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the search goes on for a Boxford 280 lathe

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Hello everybody,

You may recall that I recently retired my Edgwick Mk1 to a good home.

Now the search continues for a BOXFORD 280.

I drove a long way to inspect a 280 which I must say was in excellent visual condition BUT ...........
The owner let me do all the visuals , measurements with the dti etc. no problem.
When the machine was powered up, WOW at high speeds super smooth but anything below 1000rpm it sounded like the African Queen, to put it mildly. This was very noisy at low speeds. When compared to the Edgwick which I gave away it was like chalk and cheese. The Edgwick was like a Rolls Royce but the Boxford was like a "lawn mower" to put it mildly.

Thats it, I did not say anything to the owner, who was a nice chap but I walked away with my hard earned cash in my pocket.
So you may say "why did you get rid of the Edgwick". Because of moving house and a downsize of lathe was required to fit into the new workshop.

I am still looking for a BOXFORD 280 with a quiet gearbox but unfortunately not at London prices.

All I can say is "buyer beware", I may have been unlucky but perhaps one day I may find a good one for the right price.

Hi HalifaxHerbert,

I have a Boxford 11-30 (same as a 280).

Mine runs very quietly and smoothly.

It's a very nice machine to use.

I run mine from an inverter giving a 20% to 120% range.

Good luck with your search.


Hi Phil,

You are a very lucky man indeed.
The new type of Boxford 280 is a gem of a machine.
As I understand, it was designed by the guy who designed the Harrison 300.
I will keep looking but there is so much "swarf" out there for the unsuspecting buyer.

Cheers and beers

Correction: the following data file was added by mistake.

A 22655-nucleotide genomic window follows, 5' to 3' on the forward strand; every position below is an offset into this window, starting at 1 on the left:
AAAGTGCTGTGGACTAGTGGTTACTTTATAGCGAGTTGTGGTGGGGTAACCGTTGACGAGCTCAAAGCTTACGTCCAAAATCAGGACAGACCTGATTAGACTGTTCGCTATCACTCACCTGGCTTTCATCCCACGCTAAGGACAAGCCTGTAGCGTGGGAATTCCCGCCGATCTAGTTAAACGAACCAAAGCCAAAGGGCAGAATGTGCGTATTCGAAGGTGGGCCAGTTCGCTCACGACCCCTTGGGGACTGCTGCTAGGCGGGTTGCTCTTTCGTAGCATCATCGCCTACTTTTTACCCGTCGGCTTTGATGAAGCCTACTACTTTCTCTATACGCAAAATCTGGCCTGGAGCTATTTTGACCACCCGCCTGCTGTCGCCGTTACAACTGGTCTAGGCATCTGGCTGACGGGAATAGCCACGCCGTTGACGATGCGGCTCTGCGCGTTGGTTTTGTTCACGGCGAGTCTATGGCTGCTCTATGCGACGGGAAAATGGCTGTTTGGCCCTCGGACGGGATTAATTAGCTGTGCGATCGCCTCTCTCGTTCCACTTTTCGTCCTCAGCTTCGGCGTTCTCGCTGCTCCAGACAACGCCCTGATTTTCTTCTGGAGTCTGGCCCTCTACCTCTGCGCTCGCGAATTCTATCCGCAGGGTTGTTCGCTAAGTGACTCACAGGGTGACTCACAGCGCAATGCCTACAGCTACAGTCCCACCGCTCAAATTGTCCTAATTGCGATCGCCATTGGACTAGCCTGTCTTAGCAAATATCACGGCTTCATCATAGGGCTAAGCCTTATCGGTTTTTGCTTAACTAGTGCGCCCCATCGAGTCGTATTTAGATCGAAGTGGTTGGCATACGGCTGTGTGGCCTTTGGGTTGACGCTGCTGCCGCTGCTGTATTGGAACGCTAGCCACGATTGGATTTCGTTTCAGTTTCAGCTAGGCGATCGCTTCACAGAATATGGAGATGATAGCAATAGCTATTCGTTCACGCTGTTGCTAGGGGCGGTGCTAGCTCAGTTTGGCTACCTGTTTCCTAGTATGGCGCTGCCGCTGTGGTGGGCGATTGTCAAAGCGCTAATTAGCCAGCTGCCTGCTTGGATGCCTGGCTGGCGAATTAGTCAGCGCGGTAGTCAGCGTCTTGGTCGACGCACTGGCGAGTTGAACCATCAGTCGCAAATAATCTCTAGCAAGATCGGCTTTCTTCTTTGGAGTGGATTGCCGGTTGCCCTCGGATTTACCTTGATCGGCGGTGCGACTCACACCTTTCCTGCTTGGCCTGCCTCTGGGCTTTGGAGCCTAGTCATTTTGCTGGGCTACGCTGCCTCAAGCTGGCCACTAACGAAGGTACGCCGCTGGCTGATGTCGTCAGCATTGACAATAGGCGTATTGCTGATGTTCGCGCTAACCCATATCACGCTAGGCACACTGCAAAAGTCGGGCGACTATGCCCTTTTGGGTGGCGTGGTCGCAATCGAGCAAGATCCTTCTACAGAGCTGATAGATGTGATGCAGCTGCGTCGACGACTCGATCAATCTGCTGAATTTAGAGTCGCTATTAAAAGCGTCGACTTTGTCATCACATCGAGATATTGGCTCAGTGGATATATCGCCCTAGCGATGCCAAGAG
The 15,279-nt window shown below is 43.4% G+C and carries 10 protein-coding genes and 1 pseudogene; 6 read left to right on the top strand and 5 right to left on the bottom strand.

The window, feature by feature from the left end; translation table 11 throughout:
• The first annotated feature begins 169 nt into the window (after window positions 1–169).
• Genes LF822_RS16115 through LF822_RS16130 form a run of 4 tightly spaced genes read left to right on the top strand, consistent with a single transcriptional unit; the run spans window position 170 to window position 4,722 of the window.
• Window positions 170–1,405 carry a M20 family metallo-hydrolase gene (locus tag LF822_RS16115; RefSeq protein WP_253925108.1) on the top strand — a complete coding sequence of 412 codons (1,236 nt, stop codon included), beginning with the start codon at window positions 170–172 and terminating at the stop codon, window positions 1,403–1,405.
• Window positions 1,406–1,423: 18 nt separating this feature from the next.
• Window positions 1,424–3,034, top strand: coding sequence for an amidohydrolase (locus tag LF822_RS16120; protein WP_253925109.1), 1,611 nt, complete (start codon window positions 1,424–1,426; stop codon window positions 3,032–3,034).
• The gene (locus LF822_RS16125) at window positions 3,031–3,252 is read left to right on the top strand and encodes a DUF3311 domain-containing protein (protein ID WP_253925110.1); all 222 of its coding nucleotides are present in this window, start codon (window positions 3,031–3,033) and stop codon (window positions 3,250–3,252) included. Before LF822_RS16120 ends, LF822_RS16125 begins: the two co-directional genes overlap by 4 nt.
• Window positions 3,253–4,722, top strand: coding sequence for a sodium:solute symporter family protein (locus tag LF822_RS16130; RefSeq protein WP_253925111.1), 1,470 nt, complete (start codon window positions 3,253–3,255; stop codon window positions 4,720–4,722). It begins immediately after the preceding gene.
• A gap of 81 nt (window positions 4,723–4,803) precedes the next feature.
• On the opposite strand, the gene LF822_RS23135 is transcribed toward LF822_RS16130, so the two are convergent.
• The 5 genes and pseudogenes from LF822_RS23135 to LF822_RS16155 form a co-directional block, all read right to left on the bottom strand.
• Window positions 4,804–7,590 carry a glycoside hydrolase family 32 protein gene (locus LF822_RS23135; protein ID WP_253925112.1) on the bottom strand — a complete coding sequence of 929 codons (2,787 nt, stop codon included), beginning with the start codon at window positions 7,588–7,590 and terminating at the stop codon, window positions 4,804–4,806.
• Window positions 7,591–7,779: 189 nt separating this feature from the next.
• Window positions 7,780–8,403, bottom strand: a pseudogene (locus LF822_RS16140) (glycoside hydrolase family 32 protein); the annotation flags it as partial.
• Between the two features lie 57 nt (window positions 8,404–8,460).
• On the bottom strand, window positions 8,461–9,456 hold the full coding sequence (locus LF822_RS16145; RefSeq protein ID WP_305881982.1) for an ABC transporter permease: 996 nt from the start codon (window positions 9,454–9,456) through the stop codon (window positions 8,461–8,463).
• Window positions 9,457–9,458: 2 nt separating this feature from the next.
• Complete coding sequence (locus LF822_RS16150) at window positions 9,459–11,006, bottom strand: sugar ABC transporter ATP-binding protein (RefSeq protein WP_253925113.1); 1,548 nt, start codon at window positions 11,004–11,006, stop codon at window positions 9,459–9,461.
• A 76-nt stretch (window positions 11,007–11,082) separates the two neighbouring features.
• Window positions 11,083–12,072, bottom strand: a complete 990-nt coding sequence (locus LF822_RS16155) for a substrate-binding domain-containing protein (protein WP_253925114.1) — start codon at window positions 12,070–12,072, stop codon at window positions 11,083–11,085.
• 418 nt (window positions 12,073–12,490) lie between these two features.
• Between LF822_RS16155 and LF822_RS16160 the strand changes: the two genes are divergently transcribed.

Some photos of mine:

The 10 turn potentiometer for controlling the speed has a 15 turn dial which starts at 2 and finishes at 12 corresponding to the 20% and 120% speed limits.

The original topslide bottom dovetail was a bit on the slim slide and locking its rotation also locked the topslide! I made a new, much thicker bottom dovetail and thinned the block it was mounted on accordingly.

I have a BS-0 dividing head with a Myford nose. I made this adaptor so that I can turn parts and then transfer them still in the chuck to my dividing head.

The rear toolpost is a useful addition. I use it for parting off, chamfering and knurling.

The cross slide dial was graduated in diameter which I don't like so I made a dial which shows the distance moved. (My DRO shows the diameter removed.)

The original topslide handwheel had two handles much too close together and at too small a radius to be able to turn smoothly. This mod puts the single handle out a lot further making smooth movement possible.



The photos you posted up would make the home engineer " drool ".
You have a spot on machine and you indeed are a very experienced engineer.
The type and make of machine that you have is fetching " mega bucks " and out of my price range.
There are some good machines on the market but overpriced and the majority  are non negotiable ........
I still am unable to comprehend why the boxford 280 which I looked at had such a noisy gearbox..
Perhaps the seller forgot to mention this.
Thank you for all the info which has steered me in the Boxford direction.
Watch this space.


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